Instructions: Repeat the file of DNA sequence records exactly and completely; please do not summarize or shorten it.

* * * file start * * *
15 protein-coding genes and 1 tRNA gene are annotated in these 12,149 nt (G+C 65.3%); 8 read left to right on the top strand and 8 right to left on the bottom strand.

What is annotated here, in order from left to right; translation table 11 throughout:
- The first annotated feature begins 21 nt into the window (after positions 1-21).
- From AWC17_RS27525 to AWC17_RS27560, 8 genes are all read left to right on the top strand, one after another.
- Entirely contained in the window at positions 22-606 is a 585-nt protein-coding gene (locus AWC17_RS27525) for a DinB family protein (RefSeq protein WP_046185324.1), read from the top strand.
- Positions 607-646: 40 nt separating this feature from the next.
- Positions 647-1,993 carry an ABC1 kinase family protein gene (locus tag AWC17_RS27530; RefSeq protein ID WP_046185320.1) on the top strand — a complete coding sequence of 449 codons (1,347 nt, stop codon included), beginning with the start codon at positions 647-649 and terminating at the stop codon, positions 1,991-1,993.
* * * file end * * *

15 protein-coding genes and 1 tRNA gene are annotated in these 12,149 nt (G+C 65.3%); 8 read left to right on the top strand and 8 right to left on the bottom strand.

What is annotated here, in order from left to right; translation table 11 throughout:
- The first annotated feature begins 21 nt into the window (after positions 1-21).
- From AWC17_RS27525 to AWC17_RS27560, 8 genes are all read left to right on the top strand, one after another.
- Entirely contained in the window at positions 22-606 is a 585-nt protein-coding gene (locus AWC17_RS27525) for a DinB family protein (RefSeq protein WP_046185324.1), read from the top strand.
- Positions 607-646: 40 nt separating this feature from the next.
- Positions 647-1,993 carry an ABC1 kinase family protein gene (locus tag AWC17_RS27530; RefSeq protein ID WP_046185320.1) on the top strand — a complete coding sequence of 449 codons (1,347 nt, stop codon included), beginning with the start codon at positions 647-649 and terminating at the stop codon, positions 1,991-1,993.